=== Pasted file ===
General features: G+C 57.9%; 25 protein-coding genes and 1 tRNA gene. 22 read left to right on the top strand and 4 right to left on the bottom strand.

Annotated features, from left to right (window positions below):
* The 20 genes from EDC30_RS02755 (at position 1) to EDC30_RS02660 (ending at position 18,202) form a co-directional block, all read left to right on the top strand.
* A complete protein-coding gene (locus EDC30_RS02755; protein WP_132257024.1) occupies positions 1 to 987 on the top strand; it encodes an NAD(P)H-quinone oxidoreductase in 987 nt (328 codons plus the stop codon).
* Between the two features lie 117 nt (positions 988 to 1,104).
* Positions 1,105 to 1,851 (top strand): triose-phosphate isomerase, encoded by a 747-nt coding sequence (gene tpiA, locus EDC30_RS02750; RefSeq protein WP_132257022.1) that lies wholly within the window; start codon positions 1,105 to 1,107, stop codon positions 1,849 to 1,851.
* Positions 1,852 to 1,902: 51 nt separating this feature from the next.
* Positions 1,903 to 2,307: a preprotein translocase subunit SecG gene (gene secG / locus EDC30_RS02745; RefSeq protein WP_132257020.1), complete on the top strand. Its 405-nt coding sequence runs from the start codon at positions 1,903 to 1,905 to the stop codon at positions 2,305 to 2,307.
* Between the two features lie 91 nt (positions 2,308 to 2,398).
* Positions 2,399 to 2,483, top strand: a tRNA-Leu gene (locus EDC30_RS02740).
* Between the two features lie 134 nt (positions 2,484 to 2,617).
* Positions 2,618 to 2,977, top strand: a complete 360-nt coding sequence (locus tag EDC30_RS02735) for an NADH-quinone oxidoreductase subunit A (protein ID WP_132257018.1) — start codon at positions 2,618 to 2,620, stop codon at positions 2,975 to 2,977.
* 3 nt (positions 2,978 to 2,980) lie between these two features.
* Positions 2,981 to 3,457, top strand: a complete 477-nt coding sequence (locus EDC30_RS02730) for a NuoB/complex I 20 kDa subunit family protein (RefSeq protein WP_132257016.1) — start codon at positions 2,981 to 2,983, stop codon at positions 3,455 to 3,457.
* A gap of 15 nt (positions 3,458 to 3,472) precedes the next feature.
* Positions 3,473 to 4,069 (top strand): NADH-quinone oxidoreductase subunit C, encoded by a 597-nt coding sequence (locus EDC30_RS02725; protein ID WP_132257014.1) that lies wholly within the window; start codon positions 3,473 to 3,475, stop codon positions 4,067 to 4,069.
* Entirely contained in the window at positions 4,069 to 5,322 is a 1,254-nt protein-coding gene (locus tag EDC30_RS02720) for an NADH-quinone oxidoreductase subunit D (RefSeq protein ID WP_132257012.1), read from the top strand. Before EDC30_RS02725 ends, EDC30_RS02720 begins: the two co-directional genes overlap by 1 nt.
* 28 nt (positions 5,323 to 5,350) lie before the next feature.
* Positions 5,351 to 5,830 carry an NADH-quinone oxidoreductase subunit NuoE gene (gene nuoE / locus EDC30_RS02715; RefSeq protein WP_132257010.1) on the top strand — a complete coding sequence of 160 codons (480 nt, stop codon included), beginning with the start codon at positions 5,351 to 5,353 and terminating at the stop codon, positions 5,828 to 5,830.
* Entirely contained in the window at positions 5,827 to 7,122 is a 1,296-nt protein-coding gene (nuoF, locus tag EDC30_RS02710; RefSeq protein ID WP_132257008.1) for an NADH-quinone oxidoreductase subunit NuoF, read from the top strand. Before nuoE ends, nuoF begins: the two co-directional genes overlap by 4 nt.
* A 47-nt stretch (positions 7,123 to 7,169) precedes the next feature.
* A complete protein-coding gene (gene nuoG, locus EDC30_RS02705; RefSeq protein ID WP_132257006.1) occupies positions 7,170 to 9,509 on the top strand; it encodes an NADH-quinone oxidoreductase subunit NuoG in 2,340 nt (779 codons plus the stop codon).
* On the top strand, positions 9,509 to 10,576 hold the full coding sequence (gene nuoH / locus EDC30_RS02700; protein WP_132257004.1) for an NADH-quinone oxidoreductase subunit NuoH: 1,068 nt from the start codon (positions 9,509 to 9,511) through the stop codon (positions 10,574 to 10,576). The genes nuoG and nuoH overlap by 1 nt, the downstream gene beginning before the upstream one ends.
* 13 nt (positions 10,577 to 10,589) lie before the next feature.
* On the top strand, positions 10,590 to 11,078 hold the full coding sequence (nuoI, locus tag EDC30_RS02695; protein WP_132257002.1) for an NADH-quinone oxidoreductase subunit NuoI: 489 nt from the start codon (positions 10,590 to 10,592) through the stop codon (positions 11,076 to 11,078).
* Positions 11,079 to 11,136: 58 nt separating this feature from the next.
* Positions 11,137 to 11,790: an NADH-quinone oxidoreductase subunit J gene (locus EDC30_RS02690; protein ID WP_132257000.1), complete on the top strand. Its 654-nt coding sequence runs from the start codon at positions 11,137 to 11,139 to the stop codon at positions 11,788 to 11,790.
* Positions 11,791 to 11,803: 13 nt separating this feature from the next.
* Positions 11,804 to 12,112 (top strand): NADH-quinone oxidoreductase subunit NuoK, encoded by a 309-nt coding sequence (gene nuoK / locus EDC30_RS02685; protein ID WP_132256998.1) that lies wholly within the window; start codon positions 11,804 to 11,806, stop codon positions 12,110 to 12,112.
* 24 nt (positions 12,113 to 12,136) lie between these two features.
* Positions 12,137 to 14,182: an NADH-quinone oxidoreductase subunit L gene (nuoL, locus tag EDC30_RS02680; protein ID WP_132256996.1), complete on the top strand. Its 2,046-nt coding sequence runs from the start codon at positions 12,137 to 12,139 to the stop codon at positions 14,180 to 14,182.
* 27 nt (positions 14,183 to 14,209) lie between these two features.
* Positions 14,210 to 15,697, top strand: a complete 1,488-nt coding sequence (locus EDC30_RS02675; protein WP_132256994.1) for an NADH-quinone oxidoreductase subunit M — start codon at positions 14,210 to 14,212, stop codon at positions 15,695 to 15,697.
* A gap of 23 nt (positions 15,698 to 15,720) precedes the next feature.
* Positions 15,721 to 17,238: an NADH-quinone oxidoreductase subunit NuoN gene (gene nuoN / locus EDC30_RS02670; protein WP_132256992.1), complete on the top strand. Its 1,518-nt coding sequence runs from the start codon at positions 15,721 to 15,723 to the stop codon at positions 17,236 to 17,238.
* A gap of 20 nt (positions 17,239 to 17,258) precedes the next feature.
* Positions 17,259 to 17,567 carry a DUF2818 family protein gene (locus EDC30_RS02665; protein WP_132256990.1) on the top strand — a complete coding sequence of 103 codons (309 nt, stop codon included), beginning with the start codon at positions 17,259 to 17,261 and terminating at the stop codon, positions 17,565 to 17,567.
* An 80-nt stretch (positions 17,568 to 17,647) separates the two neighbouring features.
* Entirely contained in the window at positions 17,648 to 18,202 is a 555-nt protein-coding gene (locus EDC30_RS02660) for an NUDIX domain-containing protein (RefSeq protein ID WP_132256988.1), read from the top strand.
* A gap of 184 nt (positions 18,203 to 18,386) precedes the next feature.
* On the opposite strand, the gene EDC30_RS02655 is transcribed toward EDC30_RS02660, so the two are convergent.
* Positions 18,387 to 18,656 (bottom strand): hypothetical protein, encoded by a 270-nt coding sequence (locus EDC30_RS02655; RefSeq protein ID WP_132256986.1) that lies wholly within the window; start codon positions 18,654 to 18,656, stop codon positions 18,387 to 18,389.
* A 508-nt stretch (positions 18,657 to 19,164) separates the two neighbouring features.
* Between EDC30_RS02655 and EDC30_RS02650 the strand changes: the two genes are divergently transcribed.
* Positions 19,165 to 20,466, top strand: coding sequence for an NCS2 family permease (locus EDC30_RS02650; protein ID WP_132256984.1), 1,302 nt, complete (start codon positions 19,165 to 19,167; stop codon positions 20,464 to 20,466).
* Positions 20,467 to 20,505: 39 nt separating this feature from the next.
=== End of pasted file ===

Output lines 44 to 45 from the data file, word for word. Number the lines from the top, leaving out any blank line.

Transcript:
* Between EDC30_RS02655 and EDC30_RS02650 the strand changes: the two genes are divergently transcribed.
* Positions 19,165 to 20,466, top strand: coding sequence for an NCS2 family permease (locus EDC30_RS02650; protein ID WP_132256984.1), 1,302 nt, complete (start codon positions 19,165 to 19,167; stop codon positions 20,464 to 20,466).